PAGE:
How to write your brand’s story, and why you shouldn’t do it yourself.
Every successful company once started without an audience or a story. It’s easy to look at a big brand like Nike or McDonald’s and try to employ some of their Public Relations strategies, but we believe that start-ups should take a different approach.
An established company has a track record of successes and failures to build on, so using their PR efforts as a framework for your start-up won’t bring the results you’re looking for and may leave you feeling defeated.
You don’t have a story yet, and it’s time to build one.
Before looking outside, it’s important to get your house in order. This means that your company’s content and own channels should be maintained before you do external outreach- this gives you a tangible space in the industry, and something to trace your brand back to. It’s unlikely that a journalist will be interested in including your brand or spokesperson in a story that does not give the impression of being trustworthy or reputable. Content that you may want to get started for your start-up includes but is not limited your company’s website, social media and blogs. If your start-up has some content to work with, preferably consistent content, it helps you begin your narrative from an early stage.
Aim for the Small Hits
Now you may feel ready for the world to know who you are and what you have to offer. As incredible as it would be to dive straight into Forbes or The Wall Street Journal, it’s crucial to aim for the small advances first. Start-ups should understand that it’s OK to slowly work your way up - the most important part is that you are true to your brand and its message.
As you begin your media journey, it is important to understand that some stories are not newsworthy to the press when weighed against hundreds of competing stories each day. Your PR efforts may want to extenuate an angle of your company that is different from others, explain its relevance to current events, and other tactics to help you stand out. Assessing the publication you are reaching out to and ensuring that they are industry-specific and suitable for your company and/or spokesperson is half the battle.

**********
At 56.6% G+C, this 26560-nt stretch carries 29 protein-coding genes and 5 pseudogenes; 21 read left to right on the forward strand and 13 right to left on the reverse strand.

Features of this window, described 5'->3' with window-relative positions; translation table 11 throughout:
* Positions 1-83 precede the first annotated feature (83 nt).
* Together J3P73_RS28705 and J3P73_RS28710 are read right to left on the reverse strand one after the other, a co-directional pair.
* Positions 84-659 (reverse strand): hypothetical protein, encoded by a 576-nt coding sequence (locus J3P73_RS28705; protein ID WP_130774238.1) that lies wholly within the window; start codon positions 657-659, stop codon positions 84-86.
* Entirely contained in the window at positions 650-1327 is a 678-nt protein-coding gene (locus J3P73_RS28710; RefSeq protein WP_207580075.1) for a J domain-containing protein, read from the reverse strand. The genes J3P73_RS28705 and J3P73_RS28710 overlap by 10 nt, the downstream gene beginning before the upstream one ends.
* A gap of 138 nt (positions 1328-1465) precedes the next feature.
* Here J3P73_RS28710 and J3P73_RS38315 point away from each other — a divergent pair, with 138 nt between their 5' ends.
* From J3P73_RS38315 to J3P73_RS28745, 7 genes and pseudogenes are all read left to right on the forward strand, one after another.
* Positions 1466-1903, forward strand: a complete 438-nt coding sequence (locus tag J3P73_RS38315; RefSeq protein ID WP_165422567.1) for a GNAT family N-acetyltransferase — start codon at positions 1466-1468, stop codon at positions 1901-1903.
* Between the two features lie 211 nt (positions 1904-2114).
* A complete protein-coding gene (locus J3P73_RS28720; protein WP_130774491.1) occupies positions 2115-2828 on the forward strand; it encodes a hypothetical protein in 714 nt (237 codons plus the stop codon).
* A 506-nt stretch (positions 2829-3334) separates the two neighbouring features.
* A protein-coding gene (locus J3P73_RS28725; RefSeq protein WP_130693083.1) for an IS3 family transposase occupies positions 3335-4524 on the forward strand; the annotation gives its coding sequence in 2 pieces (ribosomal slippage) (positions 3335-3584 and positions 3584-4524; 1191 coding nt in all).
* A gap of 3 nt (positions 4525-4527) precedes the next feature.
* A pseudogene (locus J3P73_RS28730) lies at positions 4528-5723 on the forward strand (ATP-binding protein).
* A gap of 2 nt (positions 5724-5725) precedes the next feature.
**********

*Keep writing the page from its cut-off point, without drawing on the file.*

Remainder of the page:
Leave it to the Pros
If every business had the time, the experience and the connections to do their own Public Relations, they would. It’s important to recognize that if you have the means to hire one, an agency can work to arrive at a strategy that can place your company in the position you want them to be.
Time equals money for many entrepreneurs, and they can underestimate how much research and time is put into sourcing media lists, assessing the respective industry, reaching out to media, following up, among other outreach efforts. Entrepreneurs are pulled in a million different directions every day – and trying to execute a PR strategy on their own might be more detrimental than beneficial to the company.
For some, the reason for hiring a PR firm may not be as much about time or money, and it may be the company wanting to refrain from being the messenger. As simplistic as this reason sounds, it’s true for many. Many businesses hold the idea that it looks more professional if the messages are delivered from someone not in the employ of the brand, and this avoids the discomfort of “tooting your own horn.”
Starting up a business can bring forward many hardships- don’t let doing your own PR be one of them.